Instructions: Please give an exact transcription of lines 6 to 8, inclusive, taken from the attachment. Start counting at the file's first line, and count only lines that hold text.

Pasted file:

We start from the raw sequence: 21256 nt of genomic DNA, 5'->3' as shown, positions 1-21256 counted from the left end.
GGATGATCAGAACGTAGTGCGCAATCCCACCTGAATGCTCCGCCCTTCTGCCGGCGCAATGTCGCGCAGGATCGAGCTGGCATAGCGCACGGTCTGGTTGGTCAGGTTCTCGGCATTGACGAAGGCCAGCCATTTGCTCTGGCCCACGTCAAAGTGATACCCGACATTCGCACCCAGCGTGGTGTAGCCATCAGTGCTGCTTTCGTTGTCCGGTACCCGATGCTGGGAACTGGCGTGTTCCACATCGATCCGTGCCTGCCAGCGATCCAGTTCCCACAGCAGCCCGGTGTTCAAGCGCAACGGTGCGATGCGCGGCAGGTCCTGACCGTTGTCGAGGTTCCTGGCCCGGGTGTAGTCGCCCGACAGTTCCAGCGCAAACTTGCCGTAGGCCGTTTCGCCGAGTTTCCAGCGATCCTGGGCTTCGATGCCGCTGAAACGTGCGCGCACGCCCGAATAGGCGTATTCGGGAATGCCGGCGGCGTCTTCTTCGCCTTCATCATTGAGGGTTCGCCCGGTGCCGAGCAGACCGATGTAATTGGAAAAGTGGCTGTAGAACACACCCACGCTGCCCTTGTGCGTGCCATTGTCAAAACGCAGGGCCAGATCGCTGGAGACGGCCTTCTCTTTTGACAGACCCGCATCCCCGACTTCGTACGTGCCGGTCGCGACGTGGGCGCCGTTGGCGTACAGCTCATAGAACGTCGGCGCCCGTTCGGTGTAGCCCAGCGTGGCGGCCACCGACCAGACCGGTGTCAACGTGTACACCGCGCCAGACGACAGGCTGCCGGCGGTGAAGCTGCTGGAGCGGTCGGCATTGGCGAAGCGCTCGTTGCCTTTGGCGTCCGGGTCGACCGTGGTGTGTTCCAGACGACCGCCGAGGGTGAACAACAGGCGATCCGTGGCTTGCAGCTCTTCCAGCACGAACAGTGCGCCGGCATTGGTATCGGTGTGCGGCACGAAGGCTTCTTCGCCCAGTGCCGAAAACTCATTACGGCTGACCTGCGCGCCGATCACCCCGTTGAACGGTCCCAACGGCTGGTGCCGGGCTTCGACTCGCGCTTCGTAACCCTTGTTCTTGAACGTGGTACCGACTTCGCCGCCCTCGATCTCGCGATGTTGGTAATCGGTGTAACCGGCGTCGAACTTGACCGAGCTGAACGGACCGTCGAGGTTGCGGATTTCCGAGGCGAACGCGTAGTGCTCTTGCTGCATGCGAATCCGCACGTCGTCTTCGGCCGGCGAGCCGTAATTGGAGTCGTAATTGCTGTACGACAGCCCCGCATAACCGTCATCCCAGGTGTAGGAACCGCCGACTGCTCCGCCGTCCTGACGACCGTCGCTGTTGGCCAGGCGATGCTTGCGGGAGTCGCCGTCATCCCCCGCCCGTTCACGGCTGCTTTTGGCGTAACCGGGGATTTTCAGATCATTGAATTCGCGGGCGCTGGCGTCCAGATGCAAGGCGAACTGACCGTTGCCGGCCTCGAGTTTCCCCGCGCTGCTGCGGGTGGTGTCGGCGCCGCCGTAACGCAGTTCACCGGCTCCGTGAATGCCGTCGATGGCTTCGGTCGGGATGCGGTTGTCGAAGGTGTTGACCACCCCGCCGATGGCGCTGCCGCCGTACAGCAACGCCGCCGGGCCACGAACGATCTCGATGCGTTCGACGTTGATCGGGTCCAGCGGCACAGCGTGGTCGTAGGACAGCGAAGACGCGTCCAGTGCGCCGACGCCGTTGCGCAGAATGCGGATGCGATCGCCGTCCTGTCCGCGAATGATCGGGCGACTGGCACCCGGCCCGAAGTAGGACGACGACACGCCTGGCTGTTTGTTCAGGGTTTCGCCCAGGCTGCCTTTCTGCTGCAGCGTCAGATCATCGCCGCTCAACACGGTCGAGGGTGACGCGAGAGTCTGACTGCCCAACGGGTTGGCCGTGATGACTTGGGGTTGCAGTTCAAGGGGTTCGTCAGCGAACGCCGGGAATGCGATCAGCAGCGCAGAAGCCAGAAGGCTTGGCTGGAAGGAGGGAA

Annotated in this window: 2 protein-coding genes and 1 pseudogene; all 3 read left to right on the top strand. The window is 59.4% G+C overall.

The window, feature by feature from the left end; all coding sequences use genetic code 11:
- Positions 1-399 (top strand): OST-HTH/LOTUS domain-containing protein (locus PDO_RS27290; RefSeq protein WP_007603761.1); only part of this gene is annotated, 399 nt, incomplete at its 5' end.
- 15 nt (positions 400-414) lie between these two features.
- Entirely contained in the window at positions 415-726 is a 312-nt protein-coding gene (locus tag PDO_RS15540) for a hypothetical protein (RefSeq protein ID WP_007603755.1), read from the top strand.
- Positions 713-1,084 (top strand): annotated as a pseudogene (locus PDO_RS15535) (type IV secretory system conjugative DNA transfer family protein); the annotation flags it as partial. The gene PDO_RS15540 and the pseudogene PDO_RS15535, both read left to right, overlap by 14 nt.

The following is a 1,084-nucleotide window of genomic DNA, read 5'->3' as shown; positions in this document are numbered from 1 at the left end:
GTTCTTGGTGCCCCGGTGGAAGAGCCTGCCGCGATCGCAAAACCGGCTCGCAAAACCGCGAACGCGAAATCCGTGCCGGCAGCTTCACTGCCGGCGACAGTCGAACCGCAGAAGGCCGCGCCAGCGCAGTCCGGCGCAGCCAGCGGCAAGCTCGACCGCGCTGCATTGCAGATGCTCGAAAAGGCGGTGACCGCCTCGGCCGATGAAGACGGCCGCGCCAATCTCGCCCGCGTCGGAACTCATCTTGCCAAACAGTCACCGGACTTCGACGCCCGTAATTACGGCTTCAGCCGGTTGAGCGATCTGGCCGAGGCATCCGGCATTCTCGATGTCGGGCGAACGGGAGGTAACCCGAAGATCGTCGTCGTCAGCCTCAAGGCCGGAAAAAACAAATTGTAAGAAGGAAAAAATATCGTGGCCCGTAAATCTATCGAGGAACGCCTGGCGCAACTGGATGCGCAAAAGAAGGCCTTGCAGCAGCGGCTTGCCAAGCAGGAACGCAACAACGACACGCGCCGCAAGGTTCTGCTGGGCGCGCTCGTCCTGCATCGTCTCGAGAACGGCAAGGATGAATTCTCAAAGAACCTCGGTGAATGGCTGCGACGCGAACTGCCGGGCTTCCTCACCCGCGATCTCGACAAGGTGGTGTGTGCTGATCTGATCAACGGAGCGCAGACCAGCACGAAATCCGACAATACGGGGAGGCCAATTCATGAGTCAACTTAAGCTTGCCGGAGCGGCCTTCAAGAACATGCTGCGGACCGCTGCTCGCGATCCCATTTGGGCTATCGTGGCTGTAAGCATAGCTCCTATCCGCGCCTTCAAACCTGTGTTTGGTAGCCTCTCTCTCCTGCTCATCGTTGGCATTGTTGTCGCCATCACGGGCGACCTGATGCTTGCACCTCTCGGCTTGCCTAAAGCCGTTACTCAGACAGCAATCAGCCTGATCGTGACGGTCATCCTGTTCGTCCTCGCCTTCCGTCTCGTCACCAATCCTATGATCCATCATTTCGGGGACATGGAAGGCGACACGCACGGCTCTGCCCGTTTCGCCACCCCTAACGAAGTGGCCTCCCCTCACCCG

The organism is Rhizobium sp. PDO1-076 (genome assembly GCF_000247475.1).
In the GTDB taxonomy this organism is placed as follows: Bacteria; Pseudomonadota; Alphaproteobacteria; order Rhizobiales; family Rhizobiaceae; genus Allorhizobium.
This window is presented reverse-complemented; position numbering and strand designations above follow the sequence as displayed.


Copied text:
- 15 nt (positions 400-414) lie between these two features.
- Entirely contained in the window at positions 415-726 is a 312-nt protein-coding gene (locus tag PDO_RS15540) for a hypothetical protein (RefSeq protein ID WP_007603755.1), read from the top strand.
- Positions 713-1,084 (top strand): annotated as a pseudogene (locus PDO_RS15535) (type IV secretory system conjugative DNA transfer family protein); the annotation flags it as partial. The gene PDO_RS15540 and the pseudogene PDO_RS15535, both read left to right, overlap by 14 nt.